Meg Sullivan, a fresh-faced journalism school graduate, has just arrived at her first job in the business – crime reporter for a small-town daily in the imagined town of West Wicklow, Rhode …
Meg Sullivan, a fresh-faced journalism school graduate, has just arrived at her first job in the business – crime reporter for a small-town daily in the imagined town of West Wicklow, Rhode Island.
The year is 1977. Robert Redford and Dustin Hoffman are playing reporters on the silver screen. Journalists are seen as heroes post-Watergate, willing to risk it all to expose wrongdoing.
Though Meg may doubt she’s cut out for hard-hitting stuff so early in her career, West Wicklow will provide her with a surprising opportunity to prove her mettle.
“The mills. They’re burning,” Meg is told by a handsome stranger in a diner.
The tip will quickly lead the dogged reporter into a web of small-town corruption and cover-ups. This is the plot to Lu Anne Stewart’s debut novel, “Digging,” a story that’s part detective noir and part exploration of what it means to be a journalist determined to get the truth while butting up against the people who hold all the cards in a tight-knit community.
Though the central plot and characters are invented, Stewart writes with authority on the journalistic world of 1970s Rhode Island. In fact, she was an active participant.
After moving from Pennsylvania to work in Rhode Island as a young reporter, Stewart wrote first for what was then called the Pawtuxet Valley Daily Times in West Warwick. She later worked at the Warwick Beacon from 1982 to 1985.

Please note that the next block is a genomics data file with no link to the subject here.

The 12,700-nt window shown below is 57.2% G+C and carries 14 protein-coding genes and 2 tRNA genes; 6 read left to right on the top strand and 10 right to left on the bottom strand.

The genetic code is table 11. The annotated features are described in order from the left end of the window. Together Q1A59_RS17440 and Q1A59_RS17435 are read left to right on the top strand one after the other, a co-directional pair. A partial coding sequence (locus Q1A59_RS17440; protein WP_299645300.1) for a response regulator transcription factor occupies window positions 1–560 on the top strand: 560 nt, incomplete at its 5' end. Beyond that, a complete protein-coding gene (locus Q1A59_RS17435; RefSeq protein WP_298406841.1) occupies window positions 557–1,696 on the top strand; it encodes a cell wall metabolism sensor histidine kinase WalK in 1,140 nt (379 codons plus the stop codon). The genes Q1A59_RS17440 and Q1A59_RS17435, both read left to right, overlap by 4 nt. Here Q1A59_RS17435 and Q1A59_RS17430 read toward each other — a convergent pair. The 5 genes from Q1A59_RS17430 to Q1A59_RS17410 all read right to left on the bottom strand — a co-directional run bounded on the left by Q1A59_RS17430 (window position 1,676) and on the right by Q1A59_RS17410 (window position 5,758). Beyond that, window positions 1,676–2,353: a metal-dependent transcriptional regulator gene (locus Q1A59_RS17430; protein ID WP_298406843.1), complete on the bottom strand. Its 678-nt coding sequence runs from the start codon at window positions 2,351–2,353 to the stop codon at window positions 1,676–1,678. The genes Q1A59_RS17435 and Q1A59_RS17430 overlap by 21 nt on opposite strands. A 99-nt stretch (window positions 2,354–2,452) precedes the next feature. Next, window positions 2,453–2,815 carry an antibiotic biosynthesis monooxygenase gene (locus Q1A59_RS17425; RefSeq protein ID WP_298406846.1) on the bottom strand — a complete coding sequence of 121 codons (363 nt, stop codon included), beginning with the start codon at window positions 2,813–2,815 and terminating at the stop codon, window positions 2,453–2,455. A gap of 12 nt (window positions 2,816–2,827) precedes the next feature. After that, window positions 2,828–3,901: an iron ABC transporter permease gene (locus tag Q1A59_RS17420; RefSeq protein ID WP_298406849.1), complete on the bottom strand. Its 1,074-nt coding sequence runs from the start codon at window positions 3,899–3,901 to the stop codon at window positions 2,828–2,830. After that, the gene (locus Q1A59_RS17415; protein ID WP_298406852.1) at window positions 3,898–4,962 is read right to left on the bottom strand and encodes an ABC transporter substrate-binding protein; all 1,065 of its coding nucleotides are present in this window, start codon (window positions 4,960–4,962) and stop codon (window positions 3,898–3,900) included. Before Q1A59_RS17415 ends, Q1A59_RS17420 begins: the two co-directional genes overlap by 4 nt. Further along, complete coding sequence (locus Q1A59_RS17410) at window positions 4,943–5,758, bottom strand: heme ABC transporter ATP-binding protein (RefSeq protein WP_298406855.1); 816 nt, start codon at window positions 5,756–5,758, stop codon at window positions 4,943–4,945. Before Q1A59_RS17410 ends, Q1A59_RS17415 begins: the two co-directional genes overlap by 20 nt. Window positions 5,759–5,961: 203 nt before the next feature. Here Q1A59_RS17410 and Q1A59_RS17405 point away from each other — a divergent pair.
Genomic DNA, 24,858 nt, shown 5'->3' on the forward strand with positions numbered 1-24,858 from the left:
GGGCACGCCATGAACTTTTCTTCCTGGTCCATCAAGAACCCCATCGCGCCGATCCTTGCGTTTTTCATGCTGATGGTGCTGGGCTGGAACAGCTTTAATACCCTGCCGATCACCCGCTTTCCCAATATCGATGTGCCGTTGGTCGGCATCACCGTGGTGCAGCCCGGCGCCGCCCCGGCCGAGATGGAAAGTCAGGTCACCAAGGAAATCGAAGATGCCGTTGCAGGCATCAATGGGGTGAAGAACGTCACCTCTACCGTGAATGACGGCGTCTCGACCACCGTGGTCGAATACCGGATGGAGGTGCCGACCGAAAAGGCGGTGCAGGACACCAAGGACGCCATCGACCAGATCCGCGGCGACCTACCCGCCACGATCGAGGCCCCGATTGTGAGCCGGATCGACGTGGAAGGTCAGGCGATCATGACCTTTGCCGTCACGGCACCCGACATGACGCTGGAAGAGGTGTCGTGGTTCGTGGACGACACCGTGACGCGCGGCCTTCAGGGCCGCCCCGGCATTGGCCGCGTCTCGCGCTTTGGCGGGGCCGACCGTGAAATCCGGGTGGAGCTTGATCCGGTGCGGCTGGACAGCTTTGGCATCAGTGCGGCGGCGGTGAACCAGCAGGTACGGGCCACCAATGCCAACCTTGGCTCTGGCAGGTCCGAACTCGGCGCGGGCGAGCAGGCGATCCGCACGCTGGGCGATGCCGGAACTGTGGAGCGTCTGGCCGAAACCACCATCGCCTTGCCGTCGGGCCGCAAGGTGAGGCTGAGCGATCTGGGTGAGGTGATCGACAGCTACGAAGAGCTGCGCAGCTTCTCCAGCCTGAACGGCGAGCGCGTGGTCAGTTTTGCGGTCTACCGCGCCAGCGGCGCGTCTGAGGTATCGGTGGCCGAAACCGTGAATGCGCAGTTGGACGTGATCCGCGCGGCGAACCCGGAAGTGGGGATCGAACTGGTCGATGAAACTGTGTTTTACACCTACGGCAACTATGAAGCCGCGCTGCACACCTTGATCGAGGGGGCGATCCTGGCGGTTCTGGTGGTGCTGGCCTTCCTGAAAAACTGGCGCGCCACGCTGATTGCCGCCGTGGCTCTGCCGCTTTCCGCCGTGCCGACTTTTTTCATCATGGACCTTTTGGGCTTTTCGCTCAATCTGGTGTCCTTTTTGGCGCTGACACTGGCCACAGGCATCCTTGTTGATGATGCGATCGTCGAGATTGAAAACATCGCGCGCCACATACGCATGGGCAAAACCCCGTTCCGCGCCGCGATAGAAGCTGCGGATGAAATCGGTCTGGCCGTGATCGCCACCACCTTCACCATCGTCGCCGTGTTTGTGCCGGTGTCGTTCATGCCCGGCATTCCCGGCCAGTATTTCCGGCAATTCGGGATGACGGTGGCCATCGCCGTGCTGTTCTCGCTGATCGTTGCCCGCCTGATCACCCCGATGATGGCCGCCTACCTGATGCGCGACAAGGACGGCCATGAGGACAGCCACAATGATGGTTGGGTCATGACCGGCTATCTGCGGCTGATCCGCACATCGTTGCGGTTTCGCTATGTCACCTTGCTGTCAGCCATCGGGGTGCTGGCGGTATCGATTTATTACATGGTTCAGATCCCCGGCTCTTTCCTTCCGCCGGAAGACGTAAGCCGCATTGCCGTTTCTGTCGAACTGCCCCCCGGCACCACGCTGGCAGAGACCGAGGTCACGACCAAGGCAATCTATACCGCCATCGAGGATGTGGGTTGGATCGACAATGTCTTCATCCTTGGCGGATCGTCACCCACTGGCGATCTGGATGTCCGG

Stewart, now living in Florida, took early retirement from her journalism career in 2018, giving her time to focus on a different craft.
Fiction a challenge for a reporter
“I’d always wanted to write fiction, but early on it was really a struggle, I think in part because I was trained as a journalist and my writing was always all about getting the facts and stating the facts clearly and all that, and fiction is so different,” she said.
Stewart faced her new challenge diligently, attending workshops and courses about writing and publishing fiction, as well as participating in a writers’ group where she could give and receive feedback. She had a few published short stories under her belt, but “Digging,” which she first began writing in 2014, was where she knew she wanted to put her energy.
“I was really drawn to the novel form,” she said.
Local readers will recognize the book’s quirky Rhode Island setting, West Wicklow, as a metaphorical exploration of West Warwick. The mystery at the heart of Meg’s heroic journey involves suspicious fires burning in the town’s abandoned mills, and the fraud and corruption that allow the dangerous incidents to go unchecked.
“When I first moved to West Warwick, I was so fascinated just by the architecture of the mills and what an imposing presence they were, and there were so many of them throughout the town,” Stewart said.
Covering fires as a reporter, Stewart said, also left her with vivid memories of intense stories about community.
“Depending on what the building was, there would be people out on the sidewalk and nearby that had been driven out of their homes and ... you’re in the midst of this whole scene and people do want to talk to you,” she said.